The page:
Meer, J. J. v., Reneman, R.S., Schneider, H., and Wieberdink, J. 1970, A technique for estimation of intramyocardial pressure in acute and chronic experiment. Cardiovasc Res IV: 132–140.CrossRefGoogle Scholar
  48. 48.
    Permuti, S., and Riley, R.L. 1963, Hemodynamics of collapsible vessels with tone: the vascular waterfall. J Appl Physiol 18:924–932.Google Scholar
  49. 49.
    Rabbany, S.Y., Kresh, J.Y., and Noordergraaf, A. 1989, Intramyocardial pressure interaction of myocardial fluid pressure and fiber stress. Am J Physiol 257: H357–H364.PubMedGoogle Scholar
  50. 50.
    Sabiston, D. C. j., and Gregg, D.E. 1957, Effect of cardiac contraction on coronary blood flow. Circ 15: 14–20.CrossRefGoogle Scholar
  51. 51.
    Salisbury, P.F., Cross, C.E., and Rieben, P.A. 1962, Intramyocardial pressure and strength of left ventricular contraction. Circ Res 10: 608–623.PubMedCrossRefGoogle Scholar
  52. 52.
    Scaramucci, J. 1695, De motu cordis, theorema sextum. in: Theoremata familiaria de physico-medicus lucubrationibus Iucta leges mecanicas, Anonymous.Google Scholar
  53. 53.
    Scharf, S.M., Bromberger-Barnea, B., and Permuti, S. 1971, Distribution of coronary venous flow. J Appl Physiol 30: 657–662.PubMedGoogle Scholar
  54. 54.
    Spaan, J.A.E. 1985, Coronary diastolic pressure-flow relation and zero flow pressure explained on the basis of intramyocardial compliance. Circ Res 56: 293–309.PubMedCrossRefGoogle Scholar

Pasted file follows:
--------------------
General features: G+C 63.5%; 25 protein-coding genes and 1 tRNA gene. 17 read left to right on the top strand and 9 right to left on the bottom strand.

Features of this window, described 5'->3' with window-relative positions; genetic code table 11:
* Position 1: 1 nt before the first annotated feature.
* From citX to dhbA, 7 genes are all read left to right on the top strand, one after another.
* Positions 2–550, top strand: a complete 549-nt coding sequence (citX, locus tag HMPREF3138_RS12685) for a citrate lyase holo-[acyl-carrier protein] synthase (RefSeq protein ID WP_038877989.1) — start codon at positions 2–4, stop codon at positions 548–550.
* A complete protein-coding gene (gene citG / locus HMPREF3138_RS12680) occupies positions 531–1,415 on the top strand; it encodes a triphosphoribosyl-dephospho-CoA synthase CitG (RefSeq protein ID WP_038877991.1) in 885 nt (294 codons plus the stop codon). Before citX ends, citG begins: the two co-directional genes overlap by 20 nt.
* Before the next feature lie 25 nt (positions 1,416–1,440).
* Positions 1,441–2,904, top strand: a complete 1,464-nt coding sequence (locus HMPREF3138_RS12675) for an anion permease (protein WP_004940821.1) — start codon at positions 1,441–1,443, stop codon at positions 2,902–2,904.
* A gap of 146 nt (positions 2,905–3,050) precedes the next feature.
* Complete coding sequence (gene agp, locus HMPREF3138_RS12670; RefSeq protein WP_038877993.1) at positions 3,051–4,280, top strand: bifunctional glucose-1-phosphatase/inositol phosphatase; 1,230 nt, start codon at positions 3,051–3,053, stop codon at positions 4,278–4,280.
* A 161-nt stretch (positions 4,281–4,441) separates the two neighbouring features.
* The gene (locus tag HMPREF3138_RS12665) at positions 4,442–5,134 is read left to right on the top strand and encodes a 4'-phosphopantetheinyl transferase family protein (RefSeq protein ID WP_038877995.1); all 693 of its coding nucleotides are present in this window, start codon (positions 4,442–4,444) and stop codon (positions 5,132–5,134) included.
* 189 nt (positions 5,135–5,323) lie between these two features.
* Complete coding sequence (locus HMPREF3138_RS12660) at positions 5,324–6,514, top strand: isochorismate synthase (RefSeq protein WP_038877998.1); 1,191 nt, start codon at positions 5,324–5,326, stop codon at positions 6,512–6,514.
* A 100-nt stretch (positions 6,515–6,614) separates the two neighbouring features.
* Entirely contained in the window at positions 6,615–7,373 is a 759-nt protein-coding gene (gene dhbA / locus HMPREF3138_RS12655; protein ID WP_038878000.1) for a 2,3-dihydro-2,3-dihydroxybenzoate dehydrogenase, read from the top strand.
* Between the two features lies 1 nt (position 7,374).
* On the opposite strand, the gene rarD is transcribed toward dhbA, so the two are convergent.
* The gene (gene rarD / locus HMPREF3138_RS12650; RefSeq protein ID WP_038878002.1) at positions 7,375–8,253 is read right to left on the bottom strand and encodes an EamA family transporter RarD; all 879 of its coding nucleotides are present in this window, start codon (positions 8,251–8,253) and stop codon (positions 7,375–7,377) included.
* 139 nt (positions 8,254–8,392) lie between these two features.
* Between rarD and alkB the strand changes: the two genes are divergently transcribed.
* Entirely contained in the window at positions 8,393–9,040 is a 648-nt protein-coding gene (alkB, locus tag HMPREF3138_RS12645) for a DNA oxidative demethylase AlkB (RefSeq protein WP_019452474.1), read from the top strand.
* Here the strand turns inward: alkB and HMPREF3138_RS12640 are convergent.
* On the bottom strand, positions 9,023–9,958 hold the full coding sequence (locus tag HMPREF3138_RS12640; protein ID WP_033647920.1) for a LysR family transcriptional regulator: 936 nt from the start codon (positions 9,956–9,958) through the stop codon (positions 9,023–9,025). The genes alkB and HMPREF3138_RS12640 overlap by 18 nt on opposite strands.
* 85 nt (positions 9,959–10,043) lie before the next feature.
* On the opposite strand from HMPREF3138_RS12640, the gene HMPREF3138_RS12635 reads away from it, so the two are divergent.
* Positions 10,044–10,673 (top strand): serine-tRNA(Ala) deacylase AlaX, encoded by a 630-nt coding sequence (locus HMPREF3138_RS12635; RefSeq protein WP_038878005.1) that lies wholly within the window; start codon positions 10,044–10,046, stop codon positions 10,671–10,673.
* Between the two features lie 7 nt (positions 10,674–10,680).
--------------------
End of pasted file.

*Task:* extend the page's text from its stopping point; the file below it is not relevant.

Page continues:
55. 55.
    Spaan, J.A.E. 1985, Response to the article by Klocke et al. on “Coronary pressure-flow relationships: controversial issues and probable implications” (Circ.Res. 56: 310-323, 1985). Circ Res 56: 789–792.PubMedCrossRefGoogle Scholar
  56. 56.
    Spaan, J.A.E. 1991, Interaction between contraction and coronary flow: Theory. 6, in: Coronary blood flow; Mechanics, Distribution, and Control.; Spaan JAE. editors.Dordrecht/Boston/London: Kluwer Academic Publishers, p. 131–62.CrossRefGoogle Scholar
  57. 57.
    Spaan, J.A.E. 1991, Interaction between contraction and coronary flow: Experiment. 7, in: Coronary blood flow; Mechanics, Distribution, and Control.; Spaan JAE. editors.Dordrecht/Boston/London: Kluwer Academic Publishers, p. 163–92.CrossRefGoogle Scholar
  58. 58.
    Spaan, J.A.E. 1995, Mechanical determinants of myocardial perfusion. Basic Res Cardiol 90: 89–102.PubMedCrossRefGoogle Scholar
  59. 59.
    Spaan, J.A.E., Breuls, N.P.W., and Laird, J.D. 1981, Forward coronary flow normally seen in systole is the result of both forward and concealed back flow. Basic Res Cardiol 76: 582–586.PubMedCrossRefGoogle Scholar
  60. 60.